Recognise and resist prejudice and judgement. This applies not just to individual humans — although it is a start — but to different cultures. The influence of the culture we grow up in on our psychology is immeasurable. Recognise it in yourself — and understand why you think the way you do. Recognise it in others — and understand why they think the way they do. Recognise the value in different cultures to your own, and do not judge the differences, but try to understand them.
Understanding, of course, is step one. And recognition of the reasons for another person being the person that they are, or another culture evolving the way it did, is not an acceptance of any negative aspects of that culture.
All beliefs are not equally valid. All cultures are not equally valuable to the future of the human species, to the future of life itself.
Some cultures, some ways of living, some ways of viewing reality are better. Remember the goal here — we want to ensure humanity, and indeed, life itself, prospers into a glorious utopia, where the baseline level of living is one of luxury and ease, for every human being, courtesy of just being human.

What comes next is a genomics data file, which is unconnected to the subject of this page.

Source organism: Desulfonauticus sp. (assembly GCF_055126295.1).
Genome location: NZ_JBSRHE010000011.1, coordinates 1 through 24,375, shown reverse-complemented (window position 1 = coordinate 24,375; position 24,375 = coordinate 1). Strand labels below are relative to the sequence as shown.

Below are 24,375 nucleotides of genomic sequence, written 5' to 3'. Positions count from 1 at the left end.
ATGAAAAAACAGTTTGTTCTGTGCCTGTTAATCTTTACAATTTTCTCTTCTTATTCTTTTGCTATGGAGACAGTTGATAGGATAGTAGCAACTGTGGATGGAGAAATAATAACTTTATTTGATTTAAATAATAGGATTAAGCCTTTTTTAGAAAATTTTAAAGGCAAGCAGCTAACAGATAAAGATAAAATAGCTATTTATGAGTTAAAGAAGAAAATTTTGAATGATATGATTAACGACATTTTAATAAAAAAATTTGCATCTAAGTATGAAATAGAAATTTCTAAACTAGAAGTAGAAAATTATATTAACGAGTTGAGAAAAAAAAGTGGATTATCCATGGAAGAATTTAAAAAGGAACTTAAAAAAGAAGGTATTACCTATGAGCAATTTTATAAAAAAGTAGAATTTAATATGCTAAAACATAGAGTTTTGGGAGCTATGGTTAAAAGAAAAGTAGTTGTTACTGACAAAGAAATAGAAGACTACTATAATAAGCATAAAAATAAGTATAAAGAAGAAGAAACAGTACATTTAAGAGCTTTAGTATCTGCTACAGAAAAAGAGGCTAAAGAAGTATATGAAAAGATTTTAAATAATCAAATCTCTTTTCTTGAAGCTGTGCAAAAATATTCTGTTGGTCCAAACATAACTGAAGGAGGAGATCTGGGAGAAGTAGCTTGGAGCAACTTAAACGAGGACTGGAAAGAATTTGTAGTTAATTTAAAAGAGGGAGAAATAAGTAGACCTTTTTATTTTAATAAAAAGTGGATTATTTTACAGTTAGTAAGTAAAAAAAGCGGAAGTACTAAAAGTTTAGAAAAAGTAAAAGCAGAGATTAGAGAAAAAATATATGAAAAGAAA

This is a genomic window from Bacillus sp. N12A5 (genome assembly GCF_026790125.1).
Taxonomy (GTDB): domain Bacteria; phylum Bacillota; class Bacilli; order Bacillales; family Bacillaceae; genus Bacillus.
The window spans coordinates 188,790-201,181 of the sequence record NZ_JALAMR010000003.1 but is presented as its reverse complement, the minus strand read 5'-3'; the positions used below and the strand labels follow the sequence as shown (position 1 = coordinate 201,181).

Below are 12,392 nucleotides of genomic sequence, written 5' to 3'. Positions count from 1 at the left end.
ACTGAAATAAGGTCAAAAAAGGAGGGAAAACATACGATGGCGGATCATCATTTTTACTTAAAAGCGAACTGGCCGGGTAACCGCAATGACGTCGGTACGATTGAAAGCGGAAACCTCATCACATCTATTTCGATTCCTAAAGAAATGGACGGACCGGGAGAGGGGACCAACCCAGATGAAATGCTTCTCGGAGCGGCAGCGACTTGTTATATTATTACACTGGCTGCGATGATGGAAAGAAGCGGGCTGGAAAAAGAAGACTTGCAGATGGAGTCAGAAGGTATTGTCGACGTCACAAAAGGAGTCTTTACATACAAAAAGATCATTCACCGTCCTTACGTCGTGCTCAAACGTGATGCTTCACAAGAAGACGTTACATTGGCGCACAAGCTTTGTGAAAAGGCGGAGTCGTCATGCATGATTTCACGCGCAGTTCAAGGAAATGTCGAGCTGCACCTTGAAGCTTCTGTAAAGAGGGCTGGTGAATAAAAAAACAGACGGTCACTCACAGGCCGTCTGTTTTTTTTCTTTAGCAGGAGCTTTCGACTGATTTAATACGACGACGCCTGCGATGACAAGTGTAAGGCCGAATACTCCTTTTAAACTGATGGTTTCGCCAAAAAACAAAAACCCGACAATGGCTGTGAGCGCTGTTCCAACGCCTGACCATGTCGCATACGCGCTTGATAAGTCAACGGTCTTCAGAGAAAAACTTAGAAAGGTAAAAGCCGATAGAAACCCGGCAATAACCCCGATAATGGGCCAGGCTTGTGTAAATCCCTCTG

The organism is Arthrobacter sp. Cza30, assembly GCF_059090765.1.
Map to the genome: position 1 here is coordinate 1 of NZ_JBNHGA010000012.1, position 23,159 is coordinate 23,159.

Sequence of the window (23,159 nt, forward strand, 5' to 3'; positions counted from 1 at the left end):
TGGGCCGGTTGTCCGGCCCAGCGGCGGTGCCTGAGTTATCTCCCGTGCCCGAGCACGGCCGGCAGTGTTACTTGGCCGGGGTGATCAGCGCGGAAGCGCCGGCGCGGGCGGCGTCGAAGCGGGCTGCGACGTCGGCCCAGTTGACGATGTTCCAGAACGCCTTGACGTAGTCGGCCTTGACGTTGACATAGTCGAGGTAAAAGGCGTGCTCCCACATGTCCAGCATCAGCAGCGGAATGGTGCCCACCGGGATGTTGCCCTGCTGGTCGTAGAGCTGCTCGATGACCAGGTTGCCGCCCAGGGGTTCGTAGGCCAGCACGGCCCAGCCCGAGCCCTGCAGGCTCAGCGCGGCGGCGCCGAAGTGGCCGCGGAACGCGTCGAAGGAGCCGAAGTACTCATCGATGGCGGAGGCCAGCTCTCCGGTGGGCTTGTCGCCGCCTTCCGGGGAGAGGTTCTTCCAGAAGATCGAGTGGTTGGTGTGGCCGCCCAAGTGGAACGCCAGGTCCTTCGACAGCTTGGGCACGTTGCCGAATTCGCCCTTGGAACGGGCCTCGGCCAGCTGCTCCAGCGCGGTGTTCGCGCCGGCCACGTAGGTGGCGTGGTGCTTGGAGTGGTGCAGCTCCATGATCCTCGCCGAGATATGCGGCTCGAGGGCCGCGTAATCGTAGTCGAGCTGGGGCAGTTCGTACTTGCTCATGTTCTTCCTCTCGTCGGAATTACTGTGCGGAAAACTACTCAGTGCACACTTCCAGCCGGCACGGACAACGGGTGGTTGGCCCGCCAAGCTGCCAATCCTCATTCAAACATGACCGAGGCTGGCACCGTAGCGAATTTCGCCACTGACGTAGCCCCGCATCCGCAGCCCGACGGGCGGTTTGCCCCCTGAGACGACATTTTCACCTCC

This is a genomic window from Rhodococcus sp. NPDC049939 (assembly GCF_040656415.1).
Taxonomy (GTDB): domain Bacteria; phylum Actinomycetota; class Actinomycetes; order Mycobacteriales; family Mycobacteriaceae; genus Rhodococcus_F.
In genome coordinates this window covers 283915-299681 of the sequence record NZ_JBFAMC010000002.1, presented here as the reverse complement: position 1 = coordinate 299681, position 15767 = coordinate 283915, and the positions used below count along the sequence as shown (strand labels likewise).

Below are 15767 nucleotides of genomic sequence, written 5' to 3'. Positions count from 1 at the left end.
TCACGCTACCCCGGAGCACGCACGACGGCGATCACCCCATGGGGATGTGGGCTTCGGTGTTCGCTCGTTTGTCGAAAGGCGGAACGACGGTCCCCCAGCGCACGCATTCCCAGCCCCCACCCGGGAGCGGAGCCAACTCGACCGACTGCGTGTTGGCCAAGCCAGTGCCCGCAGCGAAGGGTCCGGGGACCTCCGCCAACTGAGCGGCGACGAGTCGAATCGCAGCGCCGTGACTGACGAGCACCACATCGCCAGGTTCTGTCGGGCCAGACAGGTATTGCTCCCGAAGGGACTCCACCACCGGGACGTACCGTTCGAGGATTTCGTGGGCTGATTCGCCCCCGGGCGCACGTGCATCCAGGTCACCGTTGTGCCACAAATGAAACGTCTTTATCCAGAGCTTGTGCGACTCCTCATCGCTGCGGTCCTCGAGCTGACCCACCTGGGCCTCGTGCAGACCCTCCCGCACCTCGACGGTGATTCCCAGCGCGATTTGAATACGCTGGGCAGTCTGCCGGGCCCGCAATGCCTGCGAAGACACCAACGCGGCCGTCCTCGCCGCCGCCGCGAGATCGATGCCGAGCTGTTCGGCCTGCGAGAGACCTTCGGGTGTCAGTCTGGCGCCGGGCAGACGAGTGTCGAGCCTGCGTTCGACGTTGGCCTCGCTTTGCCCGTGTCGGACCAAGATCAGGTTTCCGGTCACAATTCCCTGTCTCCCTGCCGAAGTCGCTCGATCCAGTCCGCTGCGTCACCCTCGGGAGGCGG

Not every culture, and not every belief system will lead to that goal — but condemnation, conflict, punishment and hatred, even war — these things are equally dangerous. The solution is not going to be an easy one — people cling to their culture like it is sacred, their ingrained prejudices like they are indisputable facts. Religion is a topic that could span a whole other article — so I will skip over it here — but it essentially falls under the same umbrella as culture anyway.
Ultimately, try to accept others for who they are, and enact change via soft applications of the power of your incredible human mind. Harder approaches may sometimes be necessary, true. But whenever possible, be kind to people, accept everyone. Recognise your own biases and resist them. Recognise the biases in others and accept them. Keep your higher mind self aware at all times, and observe your inner world and the objects in consciousness that do not serve the continuation of the human race — observe, understand, accept, and let them go.